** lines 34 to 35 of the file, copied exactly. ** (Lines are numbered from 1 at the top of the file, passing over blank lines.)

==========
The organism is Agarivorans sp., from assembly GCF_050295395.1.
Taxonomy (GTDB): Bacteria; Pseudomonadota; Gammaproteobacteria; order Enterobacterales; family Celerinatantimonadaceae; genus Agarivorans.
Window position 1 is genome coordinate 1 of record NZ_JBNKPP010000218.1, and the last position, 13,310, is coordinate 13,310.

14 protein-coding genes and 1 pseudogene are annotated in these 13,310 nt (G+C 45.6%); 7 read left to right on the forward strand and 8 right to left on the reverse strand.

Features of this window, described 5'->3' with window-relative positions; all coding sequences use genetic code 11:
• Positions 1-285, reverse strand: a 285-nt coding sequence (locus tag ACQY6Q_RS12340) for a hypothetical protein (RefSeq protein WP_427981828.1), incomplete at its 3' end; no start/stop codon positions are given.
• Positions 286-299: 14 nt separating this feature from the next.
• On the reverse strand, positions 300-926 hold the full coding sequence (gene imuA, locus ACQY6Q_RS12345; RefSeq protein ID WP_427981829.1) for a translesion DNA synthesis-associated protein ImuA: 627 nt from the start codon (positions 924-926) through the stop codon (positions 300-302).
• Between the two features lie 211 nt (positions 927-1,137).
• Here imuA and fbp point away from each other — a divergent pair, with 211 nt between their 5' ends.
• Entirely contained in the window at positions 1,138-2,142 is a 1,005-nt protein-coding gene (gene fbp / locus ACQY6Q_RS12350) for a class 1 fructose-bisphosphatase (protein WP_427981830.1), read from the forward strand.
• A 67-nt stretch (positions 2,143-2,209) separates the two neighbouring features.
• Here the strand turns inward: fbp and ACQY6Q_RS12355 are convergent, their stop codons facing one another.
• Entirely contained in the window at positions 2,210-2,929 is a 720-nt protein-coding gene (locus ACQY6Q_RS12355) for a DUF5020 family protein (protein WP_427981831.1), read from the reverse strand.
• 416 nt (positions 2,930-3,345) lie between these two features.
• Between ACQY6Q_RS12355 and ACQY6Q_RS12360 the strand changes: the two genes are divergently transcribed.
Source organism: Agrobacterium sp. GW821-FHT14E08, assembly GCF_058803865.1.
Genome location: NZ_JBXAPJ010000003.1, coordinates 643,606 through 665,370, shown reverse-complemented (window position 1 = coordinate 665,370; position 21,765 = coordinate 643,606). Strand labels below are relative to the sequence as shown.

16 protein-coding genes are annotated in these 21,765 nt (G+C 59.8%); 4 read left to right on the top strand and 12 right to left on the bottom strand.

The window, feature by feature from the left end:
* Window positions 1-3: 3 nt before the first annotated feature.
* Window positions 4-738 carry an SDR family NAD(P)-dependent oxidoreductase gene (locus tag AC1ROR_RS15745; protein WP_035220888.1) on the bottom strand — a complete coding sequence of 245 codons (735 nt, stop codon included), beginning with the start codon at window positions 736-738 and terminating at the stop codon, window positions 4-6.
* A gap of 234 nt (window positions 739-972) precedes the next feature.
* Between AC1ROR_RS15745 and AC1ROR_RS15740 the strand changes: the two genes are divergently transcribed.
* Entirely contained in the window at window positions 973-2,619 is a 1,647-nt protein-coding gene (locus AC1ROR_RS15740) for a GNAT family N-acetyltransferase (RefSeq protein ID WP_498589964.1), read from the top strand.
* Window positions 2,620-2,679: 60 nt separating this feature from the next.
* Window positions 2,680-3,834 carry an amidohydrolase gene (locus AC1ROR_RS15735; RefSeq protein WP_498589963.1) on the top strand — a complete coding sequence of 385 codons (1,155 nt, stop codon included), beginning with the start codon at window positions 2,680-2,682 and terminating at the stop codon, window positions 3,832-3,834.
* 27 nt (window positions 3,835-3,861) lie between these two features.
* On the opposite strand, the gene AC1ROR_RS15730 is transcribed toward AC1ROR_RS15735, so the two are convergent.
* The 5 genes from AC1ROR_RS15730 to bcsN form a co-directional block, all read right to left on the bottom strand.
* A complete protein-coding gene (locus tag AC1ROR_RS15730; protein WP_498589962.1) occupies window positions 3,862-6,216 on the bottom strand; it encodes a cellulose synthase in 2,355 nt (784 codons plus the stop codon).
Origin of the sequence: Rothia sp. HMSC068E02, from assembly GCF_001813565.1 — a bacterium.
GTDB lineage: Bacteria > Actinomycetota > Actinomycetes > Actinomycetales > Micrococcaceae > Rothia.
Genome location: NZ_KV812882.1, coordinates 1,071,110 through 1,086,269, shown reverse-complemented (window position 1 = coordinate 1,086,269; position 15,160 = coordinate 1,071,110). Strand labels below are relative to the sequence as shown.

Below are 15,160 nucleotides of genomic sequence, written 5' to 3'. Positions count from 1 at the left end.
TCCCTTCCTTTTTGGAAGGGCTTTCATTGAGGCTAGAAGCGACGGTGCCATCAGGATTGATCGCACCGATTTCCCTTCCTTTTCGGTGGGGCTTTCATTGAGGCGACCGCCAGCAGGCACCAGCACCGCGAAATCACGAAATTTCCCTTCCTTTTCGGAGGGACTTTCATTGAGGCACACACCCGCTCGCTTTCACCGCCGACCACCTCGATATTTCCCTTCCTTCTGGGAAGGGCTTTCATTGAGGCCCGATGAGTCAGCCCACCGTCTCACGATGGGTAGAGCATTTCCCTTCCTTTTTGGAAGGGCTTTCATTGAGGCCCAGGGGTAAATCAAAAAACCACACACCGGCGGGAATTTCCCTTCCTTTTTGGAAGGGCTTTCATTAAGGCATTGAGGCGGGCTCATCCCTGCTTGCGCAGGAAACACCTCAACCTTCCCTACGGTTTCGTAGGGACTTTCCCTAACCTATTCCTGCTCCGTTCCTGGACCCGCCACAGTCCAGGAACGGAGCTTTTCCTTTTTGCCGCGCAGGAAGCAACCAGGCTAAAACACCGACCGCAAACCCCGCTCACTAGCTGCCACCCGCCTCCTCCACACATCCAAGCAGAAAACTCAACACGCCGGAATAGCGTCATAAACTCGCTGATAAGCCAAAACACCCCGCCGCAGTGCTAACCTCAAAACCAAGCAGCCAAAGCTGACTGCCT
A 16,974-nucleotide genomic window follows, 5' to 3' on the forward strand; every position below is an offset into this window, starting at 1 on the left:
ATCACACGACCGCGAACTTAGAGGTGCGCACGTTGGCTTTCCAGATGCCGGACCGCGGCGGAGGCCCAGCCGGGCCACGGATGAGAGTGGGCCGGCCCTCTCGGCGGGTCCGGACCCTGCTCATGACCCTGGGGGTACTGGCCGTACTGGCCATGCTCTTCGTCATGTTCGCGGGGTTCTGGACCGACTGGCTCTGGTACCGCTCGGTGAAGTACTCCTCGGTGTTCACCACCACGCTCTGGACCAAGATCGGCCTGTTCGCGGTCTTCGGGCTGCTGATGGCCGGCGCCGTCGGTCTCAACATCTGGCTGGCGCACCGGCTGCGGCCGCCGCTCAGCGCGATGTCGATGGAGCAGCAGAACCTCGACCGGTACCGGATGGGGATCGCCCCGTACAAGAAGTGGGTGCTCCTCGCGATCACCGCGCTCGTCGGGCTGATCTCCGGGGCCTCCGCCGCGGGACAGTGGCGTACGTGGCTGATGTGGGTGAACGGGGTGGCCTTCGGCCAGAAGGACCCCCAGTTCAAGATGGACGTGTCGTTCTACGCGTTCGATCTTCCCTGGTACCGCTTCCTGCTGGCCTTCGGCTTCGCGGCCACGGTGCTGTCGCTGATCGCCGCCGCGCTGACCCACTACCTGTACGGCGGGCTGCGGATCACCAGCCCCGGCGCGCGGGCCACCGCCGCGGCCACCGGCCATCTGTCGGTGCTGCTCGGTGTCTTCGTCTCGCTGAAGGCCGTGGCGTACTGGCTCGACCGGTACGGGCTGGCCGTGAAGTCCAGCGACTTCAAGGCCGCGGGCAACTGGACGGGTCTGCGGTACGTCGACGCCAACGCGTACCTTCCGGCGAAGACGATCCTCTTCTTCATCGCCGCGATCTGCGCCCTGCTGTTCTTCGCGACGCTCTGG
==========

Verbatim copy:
Genome location: NZ_KV812882.1, coordinates 1,071,110 through 1,086,269, shown reverse-complemented (window position 1 = coordinate 1,086,269; position 15,160 = coordinate 1,071,110). Strand labels below are relative to the sequence as shown.

Below are 15,160 nucleotides of genomic sequence, written 5' to 3'. Positions count from 1 at the left end.